Colin Firth - A Single Man
Morgan Freeman - Invictus
Jeremy Renner - The Hurt Locker

Best Actress:
Sandra Bullock – The Blind Side
Helen Mirren – The Last Station
Carey Mulligan – An Education
Gabourey Sidibe – Precious
Meryl Streep – Julie & Julia

Best Supporting Actor:
Woody Harrelson – The Messenger
Alfred Molina – An Education
Christopher Plummer – The Last Station
Stanley Tucci – The Lovely Bones (or Julie & Julia)
Christoph Waltz – Inglourious Basterds

Best Supporting Actress:
Marion Cotillard – Nine
Vera Farmiga – Up In The Air
Anna Kendrick – Up In The Air
Julianne Moore – A Single Man
Mo’Nique – Precious

Let’s see how I do. And share your predictions in comments if you’re so inclined.

Is Miramax dead?

On January 28, 2010, it was announced that, after 31 illustrious years, Miramax Studios' offices were closing their doors. The studio that had pretty much single handedly shepherded the independent film revolution in America during the 1980s and and 1990s, and had brought a whole heck of a lot of foreign films to American cinemas, was seemingly dead.

It had been a short, if exceptional life. Miramax was founded in 1979 by two brash, apparently socially maladjusted movie fans named Harvey and Bob Weinstein. They named their studio after their parents, Miriam and Max, and it was originally little more than a U.S. distributor for overseas films. Their first minor success was distributing a series of concert films to benefit Amnesty International that were called The Secret Policeman's Balls.

Soon, however, they were acquiring both innovative and important foreign releases such as My Left Foot and Tie Me Up! Tie Me Down!, as well as picking up American independent films like sex, lies and videotape. They exploded as a major new force in American film when they released some major hits that truly began the independent film revolution in earnest; The Crying Game, Clerks and Reservoir Dogs.

Their willingness to take a chance on untested films and directors, as well as their marketing savvy, made the Weinsteins the go to guys for independent film makers. They were also legendary for their massive tempers, equally sizable egos, and willingness to re cut foreign (or even home-grown) films to suit their liking.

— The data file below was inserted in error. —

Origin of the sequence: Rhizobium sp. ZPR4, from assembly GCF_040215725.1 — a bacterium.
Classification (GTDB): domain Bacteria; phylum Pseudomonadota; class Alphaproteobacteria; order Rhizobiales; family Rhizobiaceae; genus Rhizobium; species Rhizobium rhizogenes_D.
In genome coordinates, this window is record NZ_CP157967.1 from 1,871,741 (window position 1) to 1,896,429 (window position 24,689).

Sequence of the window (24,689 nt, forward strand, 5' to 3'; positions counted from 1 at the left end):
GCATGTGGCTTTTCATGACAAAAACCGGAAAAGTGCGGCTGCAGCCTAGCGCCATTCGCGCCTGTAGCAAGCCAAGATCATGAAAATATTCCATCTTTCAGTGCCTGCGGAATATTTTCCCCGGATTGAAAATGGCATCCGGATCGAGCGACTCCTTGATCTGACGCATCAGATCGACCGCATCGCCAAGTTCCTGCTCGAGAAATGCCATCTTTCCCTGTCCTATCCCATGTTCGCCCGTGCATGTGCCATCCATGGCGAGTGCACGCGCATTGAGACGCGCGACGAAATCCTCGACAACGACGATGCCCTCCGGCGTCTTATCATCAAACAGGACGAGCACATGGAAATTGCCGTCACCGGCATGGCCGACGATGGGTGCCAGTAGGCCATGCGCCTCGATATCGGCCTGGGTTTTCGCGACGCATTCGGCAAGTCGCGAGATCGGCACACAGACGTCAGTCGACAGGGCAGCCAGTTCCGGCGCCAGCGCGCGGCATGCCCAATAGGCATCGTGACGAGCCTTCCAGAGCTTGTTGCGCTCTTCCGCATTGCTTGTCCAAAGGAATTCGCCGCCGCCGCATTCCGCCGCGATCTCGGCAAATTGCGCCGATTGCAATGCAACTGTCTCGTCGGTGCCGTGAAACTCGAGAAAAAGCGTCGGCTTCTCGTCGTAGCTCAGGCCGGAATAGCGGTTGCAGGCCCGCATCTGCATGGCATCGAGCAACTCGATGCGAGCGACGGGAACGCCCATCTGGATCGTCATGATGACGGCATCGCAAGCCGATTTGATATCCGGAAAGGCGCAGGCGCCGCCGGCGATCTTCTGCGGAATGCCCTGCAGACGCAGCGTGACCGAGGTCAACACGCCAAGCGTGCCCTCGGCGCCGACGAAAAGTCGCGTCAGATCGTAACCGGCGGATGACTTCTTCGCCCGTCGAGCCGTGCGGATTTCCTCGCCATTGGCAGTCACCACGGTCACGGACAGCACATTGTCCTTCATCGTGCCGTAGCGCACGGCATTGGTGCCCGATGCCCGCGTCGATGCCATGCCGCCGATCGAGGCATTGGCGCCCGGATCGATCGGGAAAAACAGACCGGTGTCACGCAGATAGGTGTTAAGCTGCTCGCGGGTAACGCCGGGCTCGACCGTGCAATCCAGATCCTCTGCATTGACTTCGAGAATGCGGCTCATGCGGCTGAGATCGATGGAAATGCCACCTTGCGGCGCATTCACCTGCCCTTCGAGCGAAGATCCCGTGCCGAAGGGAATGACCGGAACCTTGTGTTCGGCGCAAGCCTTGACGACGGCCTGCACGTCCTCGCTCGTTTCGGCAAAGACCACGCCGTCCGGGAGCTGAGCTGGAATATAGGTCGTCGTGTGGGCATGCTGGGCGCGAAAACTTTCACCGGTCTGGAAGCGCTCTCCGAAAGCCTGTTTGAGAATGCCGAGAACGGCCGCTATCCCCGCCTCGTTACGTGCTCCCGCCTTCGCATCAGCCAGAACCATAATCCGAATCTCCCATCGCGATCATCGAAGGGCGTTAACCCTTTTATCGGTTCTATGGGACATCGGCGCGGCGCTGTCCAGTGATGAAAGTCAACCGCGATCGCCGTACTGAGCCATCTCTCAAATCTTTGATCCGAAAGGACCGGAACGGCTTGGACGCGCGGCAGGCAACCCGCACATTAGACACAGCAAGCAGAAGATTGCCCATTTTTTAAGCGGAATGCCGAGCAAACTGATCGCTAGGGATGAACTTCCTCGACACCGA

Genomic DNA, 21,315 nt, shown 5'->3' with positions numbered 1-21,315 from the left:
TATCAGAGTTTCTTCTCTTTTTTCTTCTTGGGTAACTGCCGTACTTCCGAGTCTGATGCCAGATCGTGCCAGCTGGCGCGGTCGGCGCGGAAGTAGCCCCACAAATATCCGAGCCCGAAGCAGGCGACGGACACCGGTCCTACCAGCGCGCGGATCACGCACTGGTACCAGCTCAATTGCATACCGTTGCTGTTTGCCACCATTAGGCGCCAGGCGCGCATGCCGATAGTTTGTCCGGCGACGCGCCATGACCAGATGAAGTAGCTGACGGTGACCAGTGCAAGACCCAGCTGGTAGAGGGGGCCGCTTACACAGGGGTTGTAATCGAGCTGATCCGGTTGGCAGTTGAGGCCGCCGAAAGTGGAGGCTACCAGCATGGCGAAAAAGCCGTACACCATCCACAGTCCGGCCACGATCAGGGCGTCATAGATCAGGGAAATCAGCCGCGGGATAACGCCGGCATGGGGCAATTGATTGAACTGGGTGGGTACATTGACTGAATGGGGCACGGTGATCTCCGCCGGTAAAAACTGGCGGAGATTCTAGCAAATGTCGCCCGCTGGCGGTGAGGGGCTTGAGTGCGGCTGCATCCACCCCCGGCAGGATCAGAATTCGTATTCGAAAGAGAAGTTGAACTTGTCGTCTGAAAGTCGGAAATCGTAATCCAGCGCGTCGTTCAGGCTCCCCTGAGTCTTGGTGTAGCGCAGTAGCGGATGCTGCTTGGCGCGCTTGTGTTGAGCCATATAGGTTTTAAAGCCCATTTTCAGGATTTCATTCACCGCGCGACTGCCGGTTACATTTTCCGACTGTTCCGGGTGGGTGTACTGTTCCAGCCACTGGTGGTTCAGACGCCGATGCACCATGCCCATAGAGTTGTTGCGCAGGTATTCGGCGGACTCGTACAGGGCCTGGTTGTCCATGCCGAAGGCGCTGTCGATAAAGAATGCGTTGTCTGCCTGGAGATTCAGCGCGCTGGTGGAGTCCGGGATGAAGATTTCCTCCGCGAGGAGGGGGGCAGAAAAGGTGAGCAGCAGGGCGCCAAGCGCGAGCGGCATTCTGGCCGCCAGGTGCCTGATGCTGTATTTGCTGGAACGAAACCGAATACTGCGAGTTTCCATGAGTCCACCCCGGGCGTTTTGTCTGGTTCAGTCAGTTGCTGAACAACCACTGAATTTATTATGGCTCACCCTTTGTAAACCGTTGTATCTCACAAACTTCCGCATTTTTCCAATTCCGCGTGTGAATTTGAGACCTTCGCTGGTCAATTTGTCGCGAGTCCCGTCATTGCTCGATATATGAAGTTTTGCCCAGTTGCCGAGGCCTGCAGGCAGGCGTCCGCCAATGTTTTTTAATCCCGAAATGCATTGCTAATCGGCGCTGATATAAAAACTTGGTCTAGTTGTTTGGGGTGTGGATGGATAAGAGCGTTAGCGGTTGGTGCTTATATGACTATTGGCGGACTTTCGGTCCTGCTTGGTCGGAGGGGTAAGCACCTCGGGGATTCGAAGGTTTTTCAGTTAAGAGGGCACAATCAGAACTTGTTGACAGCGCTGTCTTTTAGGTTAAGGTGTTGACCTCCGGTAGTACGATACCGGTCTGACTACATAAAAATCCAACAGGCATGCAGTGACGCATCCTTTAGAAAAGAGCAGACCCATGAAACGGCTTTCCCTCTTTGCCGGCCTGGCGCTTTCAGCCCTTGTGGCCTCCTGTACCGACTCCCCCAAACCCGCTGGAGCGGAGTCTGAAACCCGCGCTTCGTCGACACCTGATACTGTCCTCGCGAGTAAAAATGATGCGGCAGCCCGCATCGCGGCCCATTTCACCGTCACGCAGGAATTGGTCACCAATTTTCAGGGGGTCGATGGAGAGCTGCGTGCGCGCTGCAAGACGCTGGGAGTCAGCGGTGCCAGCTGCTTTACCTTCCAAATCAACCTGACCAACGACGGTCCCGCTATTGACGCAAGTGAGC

Still, they managed to release a stunning series of groundbreaking, innovative films. Pulp Fiction, The English Patient, Chasing Amy, Kids, Heavenly Creatures, Shakespeare in Love and Chicago are just some of their most lauded and award-winning films.

In 1993, Miramax was bought by Disney, and many feared that the Mouse would strangle the once fierce iconoclasts. They would clash over the years; the Weinsteins would not use any Disney funds to release and distribute Kids, they created their own special company to release Fahrenheit 9/11 and Disney and the brothers clashed hugely over Dogma. In the end, creative differences did spell the end; reportedly the Weinsteins never found a way to work cordially with Michael Eisner. This clash of personality led to the brothers leaving the company they founded in 2005.

To many, that was the end. The Weinsteins left and took the film maker most identified with Miramax, Quentin Tarantino, with them. They formed the The Weinstein Company, or TWC. As for Miramax, it struggled along, still managing to release some great films (The Queen, Gone Baby Gone, No Country For Old Men, There Will Be Blood, City of Men). The brothers' new company has released some good films that were well-received (Transamerica, The Reader) but aside from the recent Inglourious Basterds, has shown none of their old spark.

So, does the recent closure mean that Miramax is gone forever? Hardly. The studio still has a number of films to release over the next two years, and its library of films is incredibly lucrative and impressive. If there's ever a change over at Disney, and some of the bad taste from days of tussling with the Weinstein's is forgotten, I bet we'll see it get up and running again. But, for now, at least, those days of getting excited at the possibilities of a film just by the sight of the Miramax logo at the top of the trailer seem to be over. More's the pity.